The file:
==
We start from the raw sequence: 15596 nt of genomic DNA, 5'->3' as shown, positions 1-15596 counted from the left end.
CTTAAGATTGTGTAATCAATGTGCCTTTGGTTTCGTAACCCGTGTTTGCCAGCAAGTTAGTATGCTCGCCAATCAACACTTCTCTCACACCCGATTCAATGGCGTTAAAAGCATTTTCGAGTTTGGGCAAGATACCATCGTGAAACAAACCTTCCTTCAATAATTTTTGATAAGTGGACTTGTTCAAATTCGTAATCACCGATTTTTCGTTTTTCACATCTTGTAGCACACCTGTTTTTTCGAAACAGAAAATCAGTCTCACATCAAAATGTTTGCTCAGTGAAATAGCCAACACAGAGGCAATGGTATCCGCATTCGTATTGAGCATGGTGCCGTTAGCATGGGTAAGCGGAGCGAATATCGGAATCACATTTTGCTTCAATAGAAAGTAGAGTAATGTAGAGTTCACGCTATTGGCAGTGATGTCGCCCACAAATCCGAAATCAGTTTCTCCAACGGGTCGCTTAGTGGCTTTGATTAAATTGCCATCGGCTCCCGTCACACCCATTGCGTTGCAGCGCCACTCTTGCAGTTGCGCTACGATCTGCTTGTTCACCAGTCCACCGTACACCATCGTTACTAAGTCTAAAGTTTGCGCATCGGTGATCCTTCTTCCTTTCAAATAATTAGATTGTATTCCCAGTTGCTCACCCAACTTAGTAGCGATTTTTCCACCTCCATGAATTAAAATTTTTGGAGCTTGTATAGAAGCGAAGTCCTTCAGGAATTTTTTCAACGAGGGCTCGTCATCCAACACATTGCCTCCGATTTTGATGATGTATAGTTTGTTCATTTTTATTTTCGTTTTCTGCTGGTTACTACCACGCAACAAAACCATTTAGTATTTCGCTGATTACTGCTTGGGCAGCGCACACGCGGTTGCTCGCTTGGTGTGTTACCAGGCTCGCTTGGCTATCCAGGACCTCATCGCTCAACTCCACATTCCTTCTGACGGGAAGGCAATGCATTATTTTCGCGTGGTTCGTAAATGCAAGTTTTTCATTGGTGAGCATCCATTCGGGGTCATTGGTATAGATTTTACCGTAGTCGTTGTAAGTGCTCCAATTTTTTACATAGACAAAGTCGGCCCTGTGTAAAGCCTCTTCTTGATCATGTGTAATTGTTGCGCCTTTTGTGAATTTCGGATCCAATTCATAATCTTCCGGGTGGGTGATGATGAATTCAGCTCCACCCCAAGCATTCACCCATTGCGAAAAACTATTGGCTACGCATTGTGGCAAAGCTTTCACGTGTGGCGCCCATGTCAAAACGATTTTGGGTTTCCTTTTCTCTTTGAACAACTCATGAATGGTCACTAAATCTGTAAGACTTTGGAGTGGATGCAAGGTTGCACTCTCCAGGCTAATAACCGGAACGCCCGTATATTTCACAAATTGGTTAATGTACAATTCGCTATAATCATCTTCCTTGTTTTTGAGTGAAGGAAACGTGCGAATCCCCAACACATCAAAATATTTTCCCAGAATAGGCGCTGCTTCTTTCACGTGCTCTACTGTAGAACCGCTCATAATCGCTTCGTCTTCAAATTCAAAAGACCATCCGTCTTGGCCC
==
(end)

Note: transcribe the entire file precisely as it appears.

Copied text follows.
We start from the raw sequence: 15596 nt of genomic DNA, 5'->3' as shown, positions 1-15596 counted from the left end.
CTTAAGATTGTGTAATCAATGTGCCTTTGGTTTCGTAACCCGTGTTTGCCAGCAAGTTAGTATGCTCGCCAATCAACACTTCTCTCACACCCGATTCAATGGCGTTAAAAGCATTTTCGAGTTTGGGCAAGATACCATCGTGAAACAAACCTTCCTTCAATAATTTTTGATAAGTGGACTTGTTCAAATTCGTAATCACCGATTTTTCGTTTTTCACATCTTGTAGCACACCTGTTTTTTCGAAACAGAAAATCAGTCTCACATCAAAATGTTTGCTCAGTGAAATAGCCAACACAGAGGCAATGGTATCCGCATTCGTATTGAGCATGGTGCCGTTAGCATGGGTAAGCGGAGCGAATATCGGAATCACATTTTGCTTCAATAGAAAGTAGAGTAATGTAGAGTTCACGCTATTGGCAGTGATGTCGCCCACAAATCCGAAATCAGTTTCTCCAACGGGTCGCTTAGTGGCTTTGATTAAATTGCCATCGGCTCCCGTCACACCCATTGCGTTGCAGCGCCACTCTTGCAGTTGCGCTACGATCTGCTTGTTCACCAGTCCACCGTACACCATCGTTACTAAGTCTAAAGTTTGCGCATCGGTGATCCTTCTTCCTTTCAAATAATTAGATTGTATTCCCAGTTGCTCACCCAACTTAGTAGCGATTTTTCCACCTCCATGAATTAAAATTTTTGGAGCTTGTATAGAAGCGAAGTCCTTCAGGAATTTTTTCAACGAGGGCTCGTCATCCAACACATTGCCTCCGATTTTGATGATGTATAGTTTGTTCATTTTTATTTTCGTTTTCTGCTGGTTACTACCACGCAACAAAACCATTTAGTATTTCGCTGATTACTGCTTGGGCAGCGCACACGCGGTTGCTCGCTTGGTGTGTTACCAGGCTCGCTTGGCTATCCAGGACCTCATCGCTCAACTCCACATTCCTTCTGACGGGAAGGCAATGCATTATTTTCGCGTGGTTCGTAAATGCAAGTTTTTCATTGGTGAGCATCCATTCGGGGTCATTGGTATAGATTTTACCGTAGTCGTTGTAAGTGCTCCAATTTTTTACATAGACAAAGTCGGCCCTGTGTAAAGCCTCTTCTTGATCATGTGTAATTGTTGCGCCTTTTGTGAATTTCGGATCCAATTCATAATCTTCCGGGTGGGTGATGATGAATTCAGCTCCACCCCAAGCATTCACCCATTGCGAAAAACTATTGGCTACGCATTGTGGCAAAGCTTTCACGTGTGGCGCCCATGTCAAAACGATTTTGGGTTTCCTTTTCTCTTTGAACAACTCATGAATGGTCACTAAATCTGTAAGACTTTGGAGTGGATGCAAGGTTGCACTCTCCAGGCTAATAACCGGAACGCCCGTATATTTCACAAATTGGTTAATGTACAATTCGCTATAATCATCTTCCTTGTTTTTGAGTGAAGGAAACGTGCGAATCCCCAACACATCAAAATATTTTCCCAGAATAGGCGCTGCTTCTTTCACGTGCTCTACTGTAGAACCGCTCATAATCGCTTCGTCTTCAAATTCAAAAGACCATCCGTCTTGGCCC